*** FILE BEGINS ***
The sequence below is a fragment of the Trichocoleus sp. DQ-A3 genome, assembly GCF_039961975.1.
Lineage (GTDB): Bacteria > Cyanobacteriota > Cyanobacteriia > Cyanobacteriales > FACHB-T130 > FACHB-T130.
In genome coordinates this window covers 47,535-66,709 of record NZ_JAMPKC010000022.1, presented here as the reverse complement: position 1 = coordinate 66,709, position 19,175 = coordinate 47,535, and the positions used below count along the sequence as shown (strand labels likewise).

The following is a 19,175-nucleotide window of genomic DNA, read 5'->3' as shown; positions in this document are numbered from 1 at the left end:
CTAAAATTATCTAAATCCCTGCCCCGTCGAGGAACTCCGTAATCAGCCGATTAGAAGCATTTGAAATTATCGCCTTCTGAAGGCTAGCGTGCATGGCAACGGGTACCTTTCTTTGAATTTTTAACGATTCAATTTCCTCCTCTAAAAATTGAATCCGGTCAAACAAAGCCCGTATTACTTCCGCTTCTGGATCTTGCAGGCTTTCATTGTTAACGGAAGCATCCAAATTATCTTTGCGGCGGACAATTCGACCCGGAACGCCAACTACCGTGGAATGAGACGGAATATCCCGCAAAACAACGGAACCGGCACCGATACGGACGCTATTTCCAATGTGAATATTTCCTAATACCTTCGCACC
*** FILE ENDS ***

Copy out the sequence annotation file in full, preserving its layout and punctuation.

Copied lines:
The sequence below is a fragment of the Trichocoleus sp. DQ-A3 genome, assembly GCF_039961975.1.
Lineage (GTDB): Bacteria > Cyanobacteriota > Cyanobacteriia > Cyanobacteriales > FACHB-T130 > FACHB-T130.
In genome coordinates this window covers 47,535-66,709 of record NZ_JAMPKC010000022.1, presented here as the reverse complement: position 1 = coordinate 66,709, position 19,175 = coordinate 47,535, and the positions used below count along the sequence as shown (strand labels likewise).

The following is a 19,175-nucleotide window of genomic DNA, read 5'->3' as shown; positions in this document are numbered from 1 at the left end:
CTAAAATTATCTAAATCCCTGCCCCGTCGAGGAACTCCGTAATCAGCCGATTAGAAGCATTTGAAATTATCGCCTTCTGAAGGCTAGCGTGCATGGCAACGGGTACCTTTCTTTGAATTTTTAACGATTCAATTTCCTCCTCTAAAAATTGAATCCGGTCAAACAAAGCCCGTATTACTTCCGCTTCTGGATCTTGCAGGCTTTCATTGTTAACGGAAGCATCCAAATTATCTTTGCGGCGGACAATTCGACCCGGAACGCCAACTACCGTGGAATGAGACGGAATATCCCGCAAAACAACGGAACCGGCACCGATACGGACGCTATTTCCAATGTGAATATTTCCTAATACCTTCGCACC